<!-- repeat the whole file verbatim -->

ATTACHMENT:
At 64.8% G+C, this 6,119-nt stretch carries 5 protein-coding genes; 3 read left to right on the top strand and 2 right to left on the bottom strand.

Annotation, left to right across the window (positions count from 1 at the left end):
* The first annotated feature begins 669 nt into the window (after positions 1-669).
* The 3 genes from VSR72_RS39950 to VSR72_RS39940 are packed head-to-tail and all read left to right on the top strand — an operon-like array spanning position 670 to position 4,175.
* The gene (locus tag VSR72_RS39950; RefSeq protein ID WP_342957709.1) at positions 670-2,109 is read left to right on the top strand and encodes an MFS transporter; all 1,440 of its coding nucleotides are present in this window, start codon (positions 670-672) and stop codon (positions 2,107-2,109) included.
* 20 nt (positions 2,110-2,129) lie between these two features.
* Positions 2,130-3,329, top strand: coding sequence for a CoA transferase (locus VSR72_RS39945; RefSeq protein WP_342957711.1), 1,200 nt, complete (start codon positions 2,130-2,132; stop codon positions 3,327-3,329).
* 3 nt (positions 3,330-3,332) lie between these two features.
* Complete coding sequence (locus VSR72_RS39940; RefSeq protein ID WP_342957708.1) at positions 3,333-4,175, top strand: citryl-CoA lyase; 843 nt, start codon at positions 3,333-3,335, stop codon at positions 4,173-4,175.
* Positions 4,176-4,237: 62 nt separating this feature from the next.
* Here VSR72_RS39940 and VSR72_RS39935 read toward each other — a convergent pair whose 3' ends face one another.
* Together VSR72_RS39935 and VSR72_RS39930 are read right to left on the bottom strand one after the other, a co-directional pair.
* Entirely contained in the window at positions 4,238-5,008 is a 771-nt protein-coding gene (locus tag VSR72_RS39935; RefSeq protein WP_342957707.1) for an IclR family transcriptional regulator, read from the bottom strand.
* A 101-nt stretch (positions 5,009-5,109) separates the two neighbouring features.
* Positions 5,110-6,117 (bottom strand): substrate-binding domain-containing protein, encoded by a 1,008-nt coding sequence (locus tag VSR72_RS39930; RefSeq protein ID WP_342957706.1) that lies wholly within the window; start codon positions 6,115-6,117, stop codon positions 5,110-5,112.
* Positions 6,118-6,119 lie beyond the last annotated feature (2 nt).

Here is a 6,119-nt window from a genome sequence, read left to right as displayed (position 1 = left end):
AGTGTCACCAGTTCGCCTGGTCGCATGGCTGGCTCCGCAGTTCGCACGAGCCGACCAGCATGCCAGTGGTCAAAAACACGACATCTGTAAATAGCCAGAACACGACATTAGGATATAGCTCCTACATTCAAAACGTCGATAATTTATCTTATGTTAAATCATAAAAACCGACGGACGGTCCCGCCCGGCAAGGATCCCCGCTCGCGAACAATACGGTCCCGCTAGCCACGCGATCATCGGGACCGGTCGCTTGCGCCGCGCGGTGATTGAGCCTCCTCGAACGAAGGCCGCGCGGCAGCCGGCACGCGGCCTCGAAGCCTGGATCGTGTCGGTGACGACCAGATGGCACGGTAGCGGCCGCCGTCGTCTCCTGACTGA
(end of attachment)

At 64.8% G+C, this 6,119-nt stretch carries 5 protein-coding genes; 3 read left to right on the top strand and 2 right to left on the bottom strand.

Annotation, left to right across the window (positions count from 1 at the left end):
* The first annotated feature begins 669 nt into the window (after positions 1-669).
* The 3 genes from VSR72_RS39950 to VSR72_RS39940 are packed head-to-tail and all read left to right on the top strand — an operon-like array spanning position 670 to position 4,175.
* The gene (locus tag VSR72_RS39950; RefSeq protein ID WP_342957709.1) at positions 670-2,109 is read left to right on the top strand and encodes an MFS transporter; all 1,440 of its coding nucleotides are present in this window, start codon (positions 670-672) and stop codon (positions 2,107-2,109) included.
* 20 nt (positions 2,110-2,129) lie between these two features.
* Positions 2,130-3,329, top strand: coding sequence for a CoA transferase (locus VSR72_RS39945; RefSeq protein WP_342957711.1), 1,200 nt, complete (start codon positions 2,130-2,132; stop codon positions 3,327-3,329).
* 3 nt (positions 3,330-3,332) lie between these two features.
* Complete coding sequence (locus VSR72_RS39940; RefSeq protein ID WP_342957708.1) at positions 3,333-4,175, top strand: citryl-CoA lyase; 843 nt, start codon at positions 3,333-3,335, stop codon at positions 4,173-4,175.
* Positions 4,176-4,237: 62 nt separating this feature from the next.
* Here VSR72_RS39940 and VSR72_RS39935 read toward each other — a convergent pair whose 3' ends face one another.
* Together VSR72_RS39935 and VSR72_RS39930 are read right to left on the bottom strand one after the other, a co-directional pair.
* Entirely contained in the window at positions 4,238-5,008 is a 771-nt protein-coding gene (locus tag VSR72_RS39935; RefSeq protein WP_342957707.1) for an IclR family transcriptional regulator, read from the bottom strand.
* A 101-nt stretch (positions 5,009-5,109) separates the two neighbouring features.
* Positions 5,110-6,117 (bottom strand): substrate-binding domain-containing protein, encoded by a 1,008-nt coding sequence (locus tag VSR72_RS39930; RefSeq protein ID WP_342957706.1) that lies wholly within the window; start codon positions 6,115-6,117, stop codon positions 5,110-5,112.
* Positions 6,118-6,119 lie beyond the last annotated feature (2 nt).

Here is a 6,119-nt window from a genome sequence, read left to right as displayed (position 1 = left end):
AGTGTCACCAGTTCGCCTGGTCGCATGGCTGGCTCCGCAGTTCGCACGAGCCGACCAGCATGCCAGTGGTCAAAAACACGACATCTGTAAATAGCCAGAACACGACATTAGGATATAGCTCCTACATTCAAAACGTCGATAATTTATCTTATGTTAAATCATAAAAACCGACGGACGGTCCCGCCCGGCAAGGATCCCCGCTCGCGAACAATACGGTCCCGCTAGCCACGCGATCATCGGGACCGGTCGCTTGCGCCGCGCGGTGATTGAGCCTCCTCGAACGAAGGCCGCGCGGCAGCCGGCACGCGGCCTCGAAGCCTGGATCGTGTCGGTGACGACCAGATGGCACGGTAGCGGCCGCCGTCGTCTCCTGACTGA